Familiar History by Guiseppe Getto
Guiseppe Getto expertly de-romanticizes the landscape and mythology of the American west, revealing a world defined largely by struggle and failure and broken lives. He leads us into a harrowing, deeply ambivalent personal history, and suggests that our collective and personal pasts are inescapable, continually merging into the present through the physicality of memory: “From fields gone fallow / for years,” he writes, “I trudge uphill, sinking clear / to my socks in alkaline dirt.” These are beautiful, honest, and heartbreaking poems.
–Corrinne Clegg Hales, Author of To Make it Right
Guiseppe Getto’s poems are both dense and expansive, reflective of the Western American landscape of his birth and youth. With an earned maturity and sophisticated awareness of craft (“the tight whine of sung syllables”), Getto has written his “way out of dust devils / that spin apart at the seams,” and he takes his reader on a journey “headed west to east,” a journey that “feels like going up the downslope.” But with Getto at the wheel, we know we’re going somewhere that matters. These are poems to read over and over, because each reading promises that the story will mean “something different / every telling.” Hold onto this book. Hold tight.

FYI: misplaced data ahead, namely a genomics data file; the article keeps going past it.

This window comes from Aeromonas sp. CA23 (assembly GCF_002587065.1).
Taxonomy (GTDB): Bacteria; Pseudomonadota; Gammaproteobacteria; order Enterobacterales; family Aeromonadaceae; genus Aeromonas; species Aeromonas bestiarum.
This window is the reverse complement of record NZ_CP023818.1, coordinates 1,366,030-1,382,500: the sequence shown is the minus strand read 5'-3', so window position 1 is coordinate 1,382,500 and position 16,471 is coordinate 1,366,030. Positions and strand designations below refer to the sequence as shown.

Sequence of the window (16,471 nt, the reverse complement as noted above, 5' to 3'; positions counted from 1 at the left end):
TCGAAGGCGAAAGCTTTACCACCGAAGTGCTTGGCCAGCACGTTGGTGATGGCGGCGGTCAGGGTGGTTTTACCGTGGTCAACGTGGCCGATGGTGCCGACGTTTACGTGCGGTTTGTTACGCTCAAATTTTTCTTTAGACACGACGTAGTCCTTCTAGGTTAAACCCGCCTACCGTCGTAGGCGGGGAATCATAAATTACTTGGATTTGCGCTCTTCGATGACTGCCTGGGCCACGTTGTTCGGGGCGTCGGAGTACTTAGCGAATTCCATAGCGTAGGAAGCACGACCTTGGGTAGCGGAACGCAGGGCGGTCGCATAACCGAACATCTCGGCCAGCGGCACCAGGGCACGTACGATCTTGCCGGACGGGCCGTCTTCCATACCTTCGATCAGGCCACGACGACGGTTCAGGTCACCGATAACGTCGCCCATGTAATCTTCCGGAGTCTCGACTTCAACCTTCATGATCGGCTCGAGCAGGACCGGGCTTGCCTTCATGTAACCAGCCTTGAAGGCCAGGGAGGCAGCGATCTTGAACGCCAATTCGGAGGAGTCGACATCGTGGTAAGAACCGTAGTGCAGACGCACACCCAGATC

–Gailmarie Pahmeier, Reno Poet Laureate, Author of The Rural Lives of Nice Girls
In Guiseppe Getto’s poems, language is visceral. You hear it singing in your ears, feel it in your mouth. He seems to be a master of both the lyric and the prose poem, a rare gift. His sense of place is acute, almost painful. You’re pinned to the map: “After awhile you begin / to realize light in the desert can penetrate / anything.” This is poetry of frightening but fearless revelation: “Someone said they never saw a wild thing / sorry for itself. Me neither, but it seemed sometimes / like they ought to be.” I haven’t read anything like these poems in a long time, and I’ve missed them.
–Liza Wieland, Author of Quickening